Maria Perez

Maria Perez

2016-17 Fellow Maria Perez’s O’Brien work yielded “Florida’s Disposable Workers,” published on the Naples Daily News website on Dec. 14, 2017.

Elizabeth Baker, Allison Dikanovic and Alexandra Videmsky assisted on the project as O’Brien student journalists.

The stories found that some Florida businesses profit from the labor of unauthorized immigrants after accepting phony identification when hiring them, and then the employers or their insurers report them after a work injury for using false documents.

Workers’ compensation fraud laws are meant to punish those who try to abuse the system, such as employees who fake injuries or employers who leave workers unprotected. But a 2003 change in the Florida law is punishing immigrants who were legitimately injured if they use Social Security numbers not assigned to them or fake IDs to obtain a job or injury benefits.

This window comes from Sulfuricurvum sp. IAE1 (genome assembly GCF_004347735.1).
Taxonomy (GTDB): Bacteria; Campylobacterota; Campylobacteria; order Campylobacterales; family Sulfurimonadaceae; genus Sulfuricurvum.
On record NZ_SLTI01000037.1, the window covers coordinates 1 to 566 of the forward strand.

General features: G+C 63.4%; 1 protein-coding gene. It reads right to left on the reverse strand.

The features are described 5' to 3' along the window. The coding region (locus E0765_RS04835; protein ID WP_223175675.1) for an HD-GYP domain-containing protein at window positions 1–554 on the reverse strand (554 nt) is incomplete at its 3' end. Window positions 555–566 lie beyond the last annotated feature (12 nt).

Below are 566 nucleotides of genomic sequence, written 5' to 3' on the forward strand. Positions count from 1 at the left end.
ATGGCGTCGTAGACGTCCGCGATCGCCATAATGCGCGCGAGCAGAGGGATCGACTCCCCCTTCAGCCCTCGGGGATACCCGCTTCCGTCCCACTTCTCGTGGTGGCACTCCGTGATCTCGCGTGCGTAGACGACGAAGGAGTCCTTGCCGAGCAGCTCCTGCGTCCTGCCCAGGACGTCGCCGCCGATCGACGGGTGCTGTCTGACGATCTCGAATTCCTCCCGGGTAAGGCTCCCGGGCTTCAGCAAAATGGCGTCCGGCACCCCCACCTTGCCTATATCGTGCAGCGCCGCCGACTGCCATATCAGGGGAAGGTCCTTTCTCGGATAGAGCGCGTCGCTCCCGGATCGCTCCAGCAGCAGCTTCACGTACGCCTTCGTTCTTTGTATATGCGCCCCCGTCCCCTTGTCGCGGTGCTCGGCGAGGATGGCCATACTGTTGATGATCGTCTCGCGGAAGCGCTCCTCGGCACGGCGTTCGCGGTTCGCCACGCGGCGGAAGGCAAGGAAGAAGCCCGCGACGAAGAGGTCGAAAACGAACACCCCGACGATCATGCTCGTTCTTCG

Most of the injured immigrants reported under the law in recent years work for a few companies that provide labor and personnel services to high-risk industries such as construction and landscaping, promising cheaper workers’ compensation costs to their client businesses, the Daily News found.

Some companies or their insurers legally avoid paying injury claims, while their injured undocumented workers lose their jobs, get arrested, face jail and deportation, and must pay their own medical bills.

The stories prompted the introduction of legislation in the Florida Legislature to change state law to block the abuses. The journalism earned Perez a prestigious George Polk Award for immigration reporting.


Works published to date:

December 2017
Florida’s disposable workers: Companies profit from undocumented laborers, dump them after injuries

Database of injuries to workers

Undocumented immigrant workers face prosecution in other states after suffering injuries

January 2018
Florida legislators discuss change in law that punishes injured immigrant workers